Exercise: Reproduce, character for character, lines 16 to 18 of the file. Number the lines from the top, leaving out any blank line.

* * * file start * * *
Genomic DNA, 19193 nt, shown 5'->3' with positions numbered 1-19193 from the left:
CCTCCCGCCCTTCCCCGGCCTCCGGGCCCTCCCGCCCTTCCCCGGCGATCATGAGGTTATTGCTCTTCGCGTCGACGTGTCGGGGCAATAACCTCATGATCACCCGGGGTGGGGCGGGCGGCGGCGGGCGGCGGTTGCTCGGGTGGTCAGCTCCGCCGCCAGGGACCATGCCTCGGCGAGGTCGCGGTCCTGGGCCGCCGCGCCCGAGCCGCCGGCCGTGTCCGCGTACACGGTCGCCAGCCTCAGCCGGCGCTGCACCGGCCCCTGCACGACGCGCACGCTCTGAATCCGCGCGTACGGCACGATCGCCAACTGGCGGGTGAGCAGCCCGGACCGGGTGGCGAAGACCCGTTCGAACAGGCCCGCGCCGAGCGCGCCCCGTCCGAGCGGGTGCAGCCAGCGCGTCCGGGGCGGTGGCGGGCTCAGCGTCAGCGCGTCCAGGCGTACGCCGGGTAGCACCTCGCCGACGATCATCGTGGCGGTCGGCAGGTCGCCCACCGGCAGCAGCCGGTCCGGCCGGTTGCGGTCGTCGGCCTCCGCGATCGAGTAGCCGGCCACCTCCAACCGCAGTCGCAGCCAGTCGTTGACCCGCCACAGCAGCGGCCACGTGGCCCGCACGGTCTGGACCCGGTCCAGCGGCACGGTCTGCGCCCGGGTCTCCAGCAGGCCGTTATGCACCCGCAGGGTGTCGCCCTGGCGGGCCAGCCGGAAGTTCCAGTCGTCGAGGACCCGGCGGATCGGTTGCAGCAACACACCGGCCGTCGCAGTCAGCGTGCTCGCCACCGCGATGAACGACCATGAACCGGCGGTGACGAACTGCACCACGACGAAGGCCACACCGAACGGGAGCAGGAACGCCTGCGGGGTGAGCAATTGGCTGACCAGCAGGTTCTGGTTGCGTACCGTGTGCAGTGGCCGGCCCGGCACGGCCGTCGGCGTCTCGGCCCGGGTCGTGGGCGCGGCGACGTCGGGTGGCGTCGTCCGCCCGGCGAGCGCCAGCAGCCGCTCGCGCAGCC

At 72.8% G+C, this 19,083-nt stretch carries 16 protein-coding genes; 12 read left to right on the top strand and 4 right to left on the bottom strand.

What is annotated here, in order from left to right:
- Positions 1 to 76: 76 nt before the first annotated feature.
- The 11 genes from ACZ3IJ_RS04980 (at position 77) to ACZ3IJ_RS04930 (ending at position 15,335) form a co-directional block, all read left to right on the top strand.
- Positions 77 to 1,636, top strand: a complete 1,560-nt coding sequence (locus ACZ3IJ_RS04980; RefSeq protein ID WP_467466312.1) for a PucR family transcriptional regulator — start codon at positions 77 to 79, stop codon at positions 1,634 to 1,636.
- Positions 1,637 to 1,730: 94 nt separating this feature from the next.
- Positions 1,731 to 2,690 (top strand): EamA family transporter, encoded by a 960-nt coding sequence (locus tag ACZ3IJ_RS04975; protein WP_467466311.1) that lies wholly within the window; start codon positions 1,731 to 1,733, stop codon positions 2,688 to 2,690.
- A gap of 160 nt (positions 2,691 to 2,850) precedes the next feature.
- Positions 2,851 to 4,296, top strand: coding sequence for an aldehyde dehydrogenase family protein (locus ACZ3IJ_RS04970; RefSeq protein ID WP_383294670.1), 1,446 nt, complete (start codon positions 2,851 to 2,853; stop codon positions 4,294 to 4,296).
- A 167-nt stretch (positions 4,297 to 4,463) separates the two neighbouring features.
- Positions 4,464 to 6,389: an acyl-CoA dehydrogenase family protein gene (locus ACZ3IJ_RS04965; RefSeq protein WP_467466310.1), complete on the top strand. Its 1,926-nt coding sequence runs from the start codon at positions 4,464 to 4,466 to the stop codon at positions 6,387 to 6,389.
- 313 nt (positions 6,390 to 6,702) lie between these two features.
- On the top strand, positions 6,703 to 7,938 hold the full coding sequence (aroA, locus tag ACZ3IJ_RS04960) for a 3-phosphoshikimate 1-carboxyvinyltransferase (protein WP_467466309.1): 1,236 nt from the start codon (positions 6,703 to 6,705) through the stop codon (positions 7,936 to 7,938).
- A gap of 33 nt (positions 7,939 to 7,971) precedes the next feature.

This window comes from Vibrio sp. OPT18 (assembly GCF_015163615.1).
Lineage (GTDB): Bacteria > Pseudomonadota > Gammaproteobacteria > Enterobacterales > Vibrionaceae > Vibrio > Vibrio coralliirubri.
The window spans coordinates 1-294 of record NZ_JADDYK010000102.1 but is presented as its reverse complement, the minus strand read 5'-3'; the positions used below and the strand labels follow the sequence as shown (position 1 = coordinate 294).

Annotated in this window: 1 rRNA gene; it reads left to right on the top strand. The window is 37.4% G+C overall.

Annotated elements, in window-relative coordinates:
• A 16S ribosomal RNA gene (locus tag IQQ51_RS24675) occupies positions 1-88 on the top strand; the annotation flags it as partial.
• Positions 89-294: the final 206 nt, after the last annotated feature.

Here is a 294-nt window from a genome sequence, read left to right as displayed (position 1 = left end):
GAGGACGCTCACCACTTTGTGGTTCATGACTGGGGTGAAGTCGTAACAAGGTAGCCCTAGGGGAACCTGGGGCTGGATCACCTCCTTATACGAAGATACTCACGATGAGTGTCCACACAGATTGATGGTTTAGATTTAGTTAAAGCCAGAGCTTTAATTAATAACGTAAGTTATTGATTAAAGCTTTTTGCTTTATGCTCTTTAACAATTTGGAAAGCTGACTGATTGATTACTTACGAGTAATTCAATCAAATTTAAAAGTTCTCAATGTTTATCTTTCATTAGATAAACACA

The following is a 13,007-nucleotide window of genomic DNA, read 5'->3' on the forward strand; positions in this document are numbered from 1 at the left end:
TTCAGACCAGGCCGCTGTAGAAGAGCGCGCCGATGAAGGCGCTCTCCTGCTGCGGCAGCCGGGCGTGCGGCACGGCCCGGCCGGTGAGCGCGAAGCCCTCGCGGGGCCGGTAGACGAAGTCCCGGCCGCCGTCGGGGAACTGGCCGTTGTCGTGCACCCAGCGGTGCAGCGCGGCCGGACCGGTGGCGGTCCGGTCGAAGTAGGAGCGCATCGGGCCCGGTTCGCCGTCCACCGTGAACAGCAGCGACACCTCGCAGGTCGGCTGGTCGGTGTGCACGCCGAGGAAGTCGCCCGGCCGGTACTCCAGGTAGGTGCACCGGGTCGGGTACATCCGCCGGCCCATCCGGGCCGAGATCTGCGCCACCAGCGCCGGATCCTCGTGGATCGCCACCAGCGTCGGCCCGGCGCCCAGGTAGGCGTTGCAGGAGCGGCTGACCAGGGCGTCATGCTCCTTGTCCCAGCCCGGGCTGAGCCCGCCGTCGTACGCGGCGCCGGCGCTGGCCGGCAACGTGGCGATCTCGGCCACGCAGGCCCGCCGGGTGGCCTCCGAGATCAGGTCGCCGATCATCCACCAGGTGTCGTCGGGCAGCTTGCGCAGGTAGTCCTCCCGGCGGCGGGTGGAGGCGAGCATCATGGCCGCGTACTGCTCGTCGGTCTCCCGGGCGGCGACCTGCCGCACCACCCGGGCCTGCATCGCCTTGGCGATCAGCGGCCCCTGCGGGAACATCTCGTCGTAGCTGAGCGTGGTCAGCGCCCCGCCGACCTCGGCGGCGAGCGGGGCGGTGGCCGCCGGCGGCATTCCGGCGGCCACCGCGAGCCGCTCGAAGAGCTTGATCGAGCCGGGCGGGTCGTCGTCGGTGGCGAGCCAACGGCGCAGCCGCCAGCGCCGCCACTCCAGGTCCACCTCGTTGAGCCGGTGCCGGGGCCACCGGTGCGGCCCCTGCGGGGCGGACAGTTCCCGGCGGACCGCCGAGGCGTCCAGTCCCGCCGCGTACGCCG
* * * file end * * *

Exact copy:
- A gap of 33 nt (positions 7,939 to 7,971) precedes the next feature.

This window comes from Vibrio sp. OPT18 (assembly GCF_015163615.1).
Lineage (GTDB): Bacteria > Pseudomonadota > Gammaproteobacteria > Enterobacterales > Vibrionaceae > Vibrio > Vibrio coralliirubri.